Posted by cbcarlisle on Friday, March 21, 2014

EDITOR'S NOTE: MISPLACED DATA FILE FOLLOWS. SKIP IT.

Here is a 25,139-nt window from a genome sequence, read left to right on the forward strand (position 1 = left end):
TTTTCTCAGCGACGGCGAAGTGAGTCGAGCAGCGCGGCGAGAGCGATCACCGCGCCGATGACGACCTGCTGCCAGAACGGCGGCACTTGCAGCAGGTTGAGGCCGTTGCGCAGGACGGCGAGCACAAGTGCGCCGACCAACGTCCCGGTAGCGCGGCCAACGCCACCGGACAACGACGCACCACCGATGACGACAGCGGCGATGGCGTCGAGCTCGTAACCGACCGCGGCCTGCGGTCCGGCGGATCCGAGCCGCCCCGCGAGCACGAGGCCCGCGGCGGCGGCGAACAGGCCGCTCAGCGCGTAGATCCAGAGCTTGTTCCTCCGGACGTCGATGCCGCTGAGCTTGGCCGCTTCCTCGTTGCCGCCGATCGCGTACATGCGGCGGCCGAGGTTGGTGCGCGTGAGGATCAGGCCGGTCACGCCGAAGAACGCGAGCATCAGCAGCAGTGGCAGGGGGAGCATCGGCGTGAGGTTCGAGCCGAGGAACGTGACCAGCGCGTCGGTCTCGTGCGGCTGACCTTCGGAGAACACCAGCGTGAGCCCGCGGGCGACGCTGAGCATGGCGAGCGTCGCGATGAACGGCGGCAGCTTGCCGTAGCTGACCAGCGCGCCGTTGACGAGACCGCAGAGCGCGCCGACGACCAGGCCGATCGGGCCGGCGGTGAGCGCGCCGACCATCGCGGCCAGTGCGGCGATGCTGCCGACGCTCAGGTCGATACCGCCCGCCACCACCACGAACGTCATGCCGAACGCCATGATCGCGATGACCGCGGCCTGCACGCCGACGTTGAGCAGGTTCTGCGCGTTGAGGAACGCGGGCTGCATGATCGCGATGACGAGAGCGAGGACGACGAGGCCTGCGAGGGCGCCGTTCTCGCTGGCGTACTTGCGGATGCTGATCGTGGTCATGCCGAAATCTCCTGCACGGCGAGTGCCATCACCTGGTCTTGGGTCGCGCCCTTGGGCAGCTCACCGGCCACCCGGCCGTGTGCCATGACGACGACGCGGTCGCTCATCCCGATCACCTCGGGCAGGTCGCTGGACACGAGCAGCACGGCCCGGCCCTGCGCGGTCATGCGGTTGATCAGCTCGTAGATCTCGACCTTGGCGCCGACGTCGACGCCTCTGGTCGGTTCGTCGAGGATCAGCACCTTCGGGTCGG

For those who missed it here is a report on an early, dated, example from a related style of western North Carolina mountain banjers. Pix are in my "1923 Mountain Banjer" folder. [Or go to www.banjohangout.org/topic/281713 ] I recently acquired an interesting old mountain banjer which is signed and dated. On the dark head, the name "W. I. Hawthorne," and "May 15, 1922," (plus 1923 and some other indecipherable but, perhaps recoverable, letters) are written. The initials W I H are also stamped on each side of the heel, likely indicating he was the actual maker. I obtained it from Mountain City TN; the story is that it was bought ca. 2000 from a man in Avery County NC and it was built by his uncle who lived in West Jefferson (Ashe Cty). The neck, top and back are made of walnut; the center layer seems to be a splint of oak or hickory. The instrument is 34" long, with a 10.5" pot. The most distinctive thing about the banjer is the neck treatment and its join to the pot. There is an unusual combination of angular facets near the heel changing to a round cross-section at the fifth peg. There is a resemblance in the angular neck treatment to my banjer found in Winston-Salem and one from "Western North Carolina" in the Museum of Appalachia. The Winston-Salem banjer also has a (different but similar) dovetail joint at the heel. There is a nice star cutout in the back, a well-made (commercial?) metal tailpiece, external bolts joining the top and back, with pronged metal chair sliders covering the bolt heads on the top, resembling the more massive hardware sometimes found on these instruments. It is partially fretted - an old job - with narrow frets but some marks on the flat surface seem to indicate previous use without them. There are not many old mountain banjers around and so few that can be dated that I feel justified in reporting this example. Perhaps someone in the area can take up the search from here. [From various genealogical sources I was able to trace only one W(illiam) I(ngram) Hawthorne (1889-1967) of North Carolina but he was born in Philadelphia, was in turn a farmer, minister, and jeweler, and lived, from the 1920s, in Charlotte. Not quite convincing enough to be certain he was the right fellow. I submit this for anyone following up on the ground. Perhaps the place to start would be West Jefferson. (Very small town.)]
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